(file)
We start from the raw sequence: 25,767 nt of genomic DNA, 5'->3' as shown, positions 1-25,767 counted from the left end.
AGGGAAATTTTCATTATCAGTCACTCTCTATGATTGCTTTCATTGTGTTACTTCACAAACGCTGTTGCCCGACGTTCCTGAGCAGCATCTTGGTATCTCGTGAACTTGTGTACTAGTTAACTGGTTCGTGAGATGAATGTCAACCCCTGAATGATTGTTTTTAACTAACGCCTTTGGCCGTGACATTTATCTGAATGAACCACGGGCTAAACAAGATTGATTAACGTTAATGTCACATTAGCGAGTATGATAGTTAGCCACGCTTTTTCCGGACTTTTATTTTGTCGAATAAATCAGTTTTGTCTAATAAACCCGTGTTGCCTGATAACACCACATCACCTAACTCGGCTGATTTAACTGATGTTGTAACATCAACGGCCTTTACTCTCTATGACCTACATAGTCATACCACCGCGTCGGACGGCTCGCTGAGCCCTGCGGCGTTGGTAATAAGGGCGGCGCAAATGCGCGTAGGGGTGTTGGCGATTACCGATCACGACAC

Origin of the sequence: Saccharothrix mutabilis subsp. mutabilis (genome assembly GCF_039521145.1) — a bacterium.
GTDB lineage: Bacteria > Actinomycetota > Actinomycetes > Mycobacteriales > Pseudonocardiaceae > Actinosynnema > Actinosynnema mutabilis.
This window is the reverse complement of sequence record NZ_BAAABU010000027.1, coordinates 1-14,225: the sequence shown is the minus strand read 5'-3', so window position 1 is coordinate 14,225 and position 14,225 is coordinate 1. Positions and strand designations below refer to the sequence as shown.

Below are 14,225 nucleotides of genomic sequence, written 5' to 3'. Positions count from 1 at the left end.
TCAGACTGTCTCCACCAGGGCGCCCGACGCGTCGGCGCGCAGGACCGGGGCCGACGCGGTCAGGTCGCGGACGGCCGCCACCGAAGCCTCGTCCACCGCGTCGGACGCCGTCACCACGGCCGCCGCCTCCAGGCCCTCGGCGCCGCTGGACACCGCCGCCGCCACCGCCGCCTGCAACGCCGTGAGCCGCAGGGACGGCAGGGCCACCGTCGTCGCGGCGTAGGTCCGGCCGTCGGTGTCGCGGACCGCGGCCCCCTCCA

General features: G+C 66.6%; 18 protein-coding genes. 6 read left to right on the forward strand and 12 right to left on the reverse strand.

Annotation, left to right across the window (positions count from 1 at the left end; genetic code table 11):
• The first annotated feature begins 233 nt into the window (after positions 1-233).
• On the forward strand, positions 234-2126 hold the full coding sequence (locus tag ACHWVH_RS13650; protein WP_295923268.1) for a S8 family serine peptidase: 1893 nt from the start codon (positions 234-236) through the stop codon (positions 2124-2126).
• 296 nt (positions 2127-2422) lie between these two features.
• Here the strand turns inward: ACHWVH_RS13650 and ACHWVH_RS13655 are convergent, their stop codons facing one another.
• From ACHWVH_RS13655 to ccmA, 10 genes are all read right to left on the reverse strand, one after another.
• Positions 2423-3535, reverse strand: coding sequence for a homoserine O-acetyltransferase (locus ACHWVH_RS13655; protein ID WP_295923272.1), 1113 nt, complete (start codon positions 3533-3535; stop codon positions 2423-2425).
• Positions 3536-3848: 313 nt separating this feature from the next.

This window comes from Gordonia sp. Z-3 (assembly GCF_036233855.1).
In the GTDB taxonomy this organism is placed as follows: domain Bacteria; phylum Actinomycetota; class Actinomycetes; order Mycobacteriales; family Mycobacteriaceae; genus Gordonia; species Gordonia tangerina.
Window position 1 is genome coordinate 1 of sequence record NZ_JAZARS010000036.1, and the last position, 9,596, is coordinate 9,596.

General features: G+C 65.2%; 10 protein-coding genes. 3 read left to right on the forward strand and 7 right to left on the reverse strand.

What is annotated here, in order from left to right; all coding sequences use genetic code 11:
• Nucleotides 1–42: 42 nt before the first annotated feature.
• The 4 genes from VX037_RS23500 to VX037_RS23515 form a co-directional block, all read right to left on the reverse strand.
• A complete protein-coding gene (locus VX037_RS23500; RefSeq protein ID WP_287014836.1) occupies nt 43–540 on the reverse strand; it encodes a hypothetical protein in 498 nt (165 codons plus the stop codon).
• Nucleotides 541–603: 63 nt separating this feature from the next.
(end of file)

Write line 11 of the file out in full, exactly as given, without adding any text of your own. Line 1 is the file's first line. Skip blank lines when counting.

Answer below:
• On the forward strand, positions 234-2126 hold the full coding sequence (locus tag ACHWVH_RS13650; protein WP_295923268.1) for a S8 family serine peptidase: 1893 nt from the start codon (positions 234-236) through the stop codon (positions 2124-2126).